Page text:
Sun & Skin News

Sun Safe Partners: New Research Shows Support from Your Spouse Can Help Improve Sun Protection Habits

By Ali Venosa • February 11, 2021
sun safe couple

Couples-focused interventions to increase sun protection behaviors show promising results in a recent pilot study.

Valentine’s Day is a day to share with the one you love. And while couples mark the occasion in different ways (flowers and chocolate, Netflix and takeout) it’s also an opportunity to work together to ensure a healthy life.

Many of us already support and encourage healthy behaviors with our partners (think regular checkups and eating right), but new research suggests that your relationship can also play a key role in skin health. A study out of the Rutgers Cancer Institute of New Jersey shows promising evidence that when couples team up as “Sun Safe Partners,” it leads to improved sun protection attitudes and habits.

A Partner in Protection

A pilot clinical trial recruited 75 married (or cohabiting) couples through Facebook ads to receive an online intervention. The pairs were instructed to complete four modules, which included educational information on things like skin cancer risk factors, sunscreen ingredients and the different types of ultraviolet rays. Couples were also asked to create and track individual sun protection goals and received home assignments like discussing the relationship benefits of proper sun protection and comparing skin cancer risk factors with their partners. Afterward, each couple completed follow-up surveys to gauge their post-intervention behaviors (to compare with a baseline survey taken at the start of the study).

Study lead author Sharon Manne, PhD, says her work has always focused on relationships and illness, and couple-focused interventions specifically with cancer patients. Manne says the idea for Sun Safe Partners was a marriage between her specialty in couple-focused interventions and a long-standing personal interest in sun protection. She believes many people don’t pay their skin the attention it deserves in terms of protecting it from harmful ultraviolet (UV) rays.

“Sun protection is something people don’t naturally think about unless it’s a sunny day,” she says. “They might think it’s cold, so they don’t need protection that day. They don’t form habits.”

Since daily, year-round sun protection can help lower your risk of skin cancer, studying how to get people to change their behaviors is especially important for this disease. Manne believes that couples may be in a unique position to help each other. Looking at how interventions work between couples shows how strategies may work in real life scenarios.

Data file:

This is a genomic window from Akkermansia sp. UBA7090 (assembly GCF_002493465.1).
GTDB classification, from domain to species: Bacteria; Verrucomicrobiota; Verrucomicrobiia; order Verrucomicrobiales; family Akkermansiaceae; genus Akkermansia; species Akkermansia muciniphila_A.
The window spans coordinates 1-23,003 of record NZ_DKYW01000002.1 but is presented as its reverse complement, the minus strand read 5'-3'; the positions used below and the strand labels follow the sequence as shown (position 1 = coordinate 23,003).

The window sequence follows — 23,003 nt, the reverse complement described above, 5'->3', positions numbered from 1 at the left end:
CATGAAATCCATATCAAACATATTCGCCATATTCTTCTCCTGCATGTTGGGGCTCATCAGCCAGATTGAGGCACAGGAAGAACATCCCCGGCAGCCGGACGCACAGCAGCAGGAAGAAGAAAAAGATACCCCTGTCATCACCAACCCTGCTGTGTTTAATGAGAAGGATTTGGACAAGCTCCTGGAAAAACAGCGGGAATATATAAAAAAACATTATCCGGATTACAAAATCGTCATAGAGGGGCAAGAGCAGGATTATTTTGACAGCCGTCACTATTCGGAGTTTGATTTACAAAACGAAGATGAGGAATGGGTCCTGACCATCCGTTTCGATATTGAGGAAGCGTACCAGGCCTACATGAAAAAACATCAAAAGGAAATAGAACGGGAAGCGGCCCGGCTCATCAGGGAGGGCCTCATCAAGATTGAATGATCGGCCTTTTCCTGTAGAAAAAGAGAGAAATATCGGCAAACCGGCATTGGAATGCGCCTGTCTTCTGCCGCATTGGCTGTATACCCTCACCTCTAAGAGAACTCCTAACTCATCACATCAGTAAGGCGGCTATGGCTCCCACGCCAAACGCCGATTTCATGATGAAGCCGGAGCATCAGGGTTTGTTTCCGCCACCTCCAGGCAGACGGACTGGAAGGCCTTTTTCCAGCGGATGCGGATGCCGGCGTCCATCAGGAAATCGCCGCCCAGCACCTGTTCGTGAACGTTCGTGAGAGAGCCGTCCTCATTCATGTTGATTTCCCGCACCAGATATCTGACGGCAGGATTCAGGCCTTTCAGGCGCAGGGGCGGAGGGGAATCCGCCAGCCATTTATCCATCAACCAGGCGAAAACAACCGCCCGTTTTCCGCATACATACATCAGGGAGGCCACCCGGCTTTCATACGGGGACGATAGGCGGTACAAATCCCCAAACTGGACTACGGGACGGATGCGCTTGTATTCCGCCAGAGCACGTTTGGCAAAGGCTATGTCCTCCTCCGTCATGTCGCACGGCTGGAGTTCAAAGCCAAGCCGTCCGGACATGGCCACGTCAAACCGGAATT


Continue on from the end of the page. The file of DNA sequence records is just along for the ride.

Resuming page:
“Interventions happen in a socialized environment and within families,” she says. “Couples often share an environment, diet and physical activity. Sunscreen can be purchased and put on by a spouse, and they can influence clothing decisions and where you go on vacation.”

Does it Take Two for Sun Protection?

The goal of the study was to not only reduce individual barriers to sun protection but also help the couples build a communal support system for sun protection. During the intervention, couples reported if they had done things like “encourage my spouse to apply sunscreen” and ranked how strongly they agreed with statements like “I wear sunglasses when I go outside because it is important to my spouse that I do so.”

The results were promising, according to Manne. “We were surprised how many couples utilized the intervention materials,” she says. “It was a relatively high rate of engagement, and a lot of the time people will not even open interventions. They might download an app and not use it. But the majority of the people here actually had discussions with their partners.”

More than two-thirds of the participants completed all four Sun Safe Partners modules. Results showed a small-to-moderate increase in couples’ sun protection behaviors after intervention, and findings were encouraging in terms of couples’ ability to view sun protection from a relational perspective. While many participants reported attempts to help their partner adopt sun protection behaviors, Manne notes that there is still work to be done with a larger scale study. The team aims to conduct a full-powered randomized trial with a larger, more diverse sample set. They plan to get information out to the public in different ways (like developing an app) to attract more study participants.

“Our goal is to improve quality of life,” Manne says. “We want to increase the interest in sun protection and skin cancer, and make sure people don’t take their skin for granted.”

On Valentine’s Day and every day, whether you celebrate with chocolates, flowers, Netflix or takeout, think about working with your partner to develop good sun protection and skin cancer prevention habits. It’s a healthy commitment you’ll never regret!

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